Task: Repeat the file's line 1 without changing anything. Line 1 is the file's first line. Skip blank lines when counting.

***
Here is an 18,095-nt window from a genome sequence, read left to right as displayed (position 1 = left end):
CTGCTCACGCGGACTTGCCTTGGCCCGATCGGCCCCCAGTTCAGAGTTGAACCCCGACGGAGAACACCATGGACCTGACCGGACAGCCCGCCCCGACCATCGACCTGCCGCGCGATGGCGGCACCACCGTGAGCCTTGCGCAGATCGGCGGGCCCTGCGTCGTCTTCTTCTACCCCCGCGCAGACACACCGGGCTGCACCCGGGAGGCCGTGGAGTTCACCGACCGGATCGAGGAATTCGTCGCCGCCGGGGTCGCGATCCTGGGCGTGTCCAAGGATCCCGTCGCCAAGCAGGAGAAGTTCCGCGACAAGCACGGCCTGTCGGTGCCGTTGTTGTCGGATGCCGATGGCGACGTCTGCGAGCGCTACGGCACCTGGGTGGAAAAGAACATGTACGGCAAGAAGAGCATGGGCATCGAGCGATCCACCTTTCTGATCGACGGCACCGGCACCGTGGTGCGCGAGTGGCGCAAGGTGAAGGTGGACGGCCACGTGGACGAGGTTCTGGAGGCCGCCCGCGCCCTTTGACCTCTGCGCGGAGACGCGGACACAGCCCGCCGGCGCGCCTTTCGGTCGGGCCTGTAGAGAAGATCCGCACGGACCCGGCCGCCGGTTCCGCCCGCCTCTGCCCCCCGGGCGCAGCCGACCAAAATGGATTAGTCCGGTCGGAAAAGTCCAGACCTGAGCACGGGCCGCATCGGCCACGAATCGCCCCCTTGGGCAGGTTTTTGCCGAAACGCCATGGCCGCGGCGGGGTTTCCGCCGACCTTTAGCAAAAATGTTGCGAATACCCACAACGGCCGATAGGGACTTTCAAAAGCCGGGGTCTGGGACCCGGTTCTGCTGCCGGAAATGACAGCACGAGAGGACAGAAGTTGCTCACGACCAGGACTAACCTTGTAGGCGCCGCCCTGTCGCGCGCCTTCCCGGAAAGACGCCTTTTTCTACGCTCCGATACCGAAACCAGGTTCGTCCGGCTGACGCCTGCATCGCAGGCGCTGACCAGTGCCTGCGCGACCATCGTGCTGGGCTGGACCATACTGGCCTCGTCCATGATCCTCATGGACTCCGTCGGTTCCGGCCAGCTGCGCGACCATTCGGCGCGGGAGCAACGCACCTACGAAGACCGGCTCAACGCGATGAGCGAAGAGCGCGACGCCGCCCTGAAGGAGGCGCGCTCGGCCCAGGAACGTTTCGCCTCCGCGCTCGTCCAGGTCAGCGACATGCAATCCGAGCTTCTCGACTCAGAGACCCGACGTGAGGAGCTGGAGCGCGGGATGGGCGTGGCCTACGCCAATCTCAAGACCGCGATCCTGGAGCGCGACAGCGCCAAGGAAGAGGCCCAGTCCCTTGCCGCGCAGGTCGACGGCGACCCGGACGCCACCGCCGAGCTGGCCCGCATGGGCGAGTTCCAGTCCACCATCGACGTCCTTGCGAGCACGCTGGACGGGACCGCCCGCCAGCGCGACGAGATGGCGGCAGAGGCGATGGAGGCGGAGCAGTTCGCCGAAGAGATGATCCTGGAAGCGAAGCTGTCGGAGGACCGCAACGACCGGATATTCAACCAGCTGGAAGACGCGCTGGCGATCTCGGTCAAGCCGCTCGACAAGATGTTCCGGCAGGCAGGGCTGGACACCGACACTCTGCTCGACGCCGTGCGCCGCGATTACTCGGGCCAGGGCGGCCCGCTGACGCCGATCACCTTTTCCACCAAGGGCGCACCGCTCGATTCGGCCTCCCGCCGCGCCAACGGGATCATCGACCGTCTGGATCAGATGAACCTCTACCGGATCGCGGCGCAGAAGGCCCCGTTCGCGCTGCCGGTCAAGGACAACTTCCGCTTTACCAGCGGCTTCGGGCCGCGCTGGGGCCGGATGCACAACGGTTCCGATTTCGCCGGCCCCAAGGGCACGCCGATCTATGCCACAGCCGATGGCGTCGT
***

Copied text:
Here is an 18,095-nt window from a genome sequence, read left to right as displayed (position 1 = left end):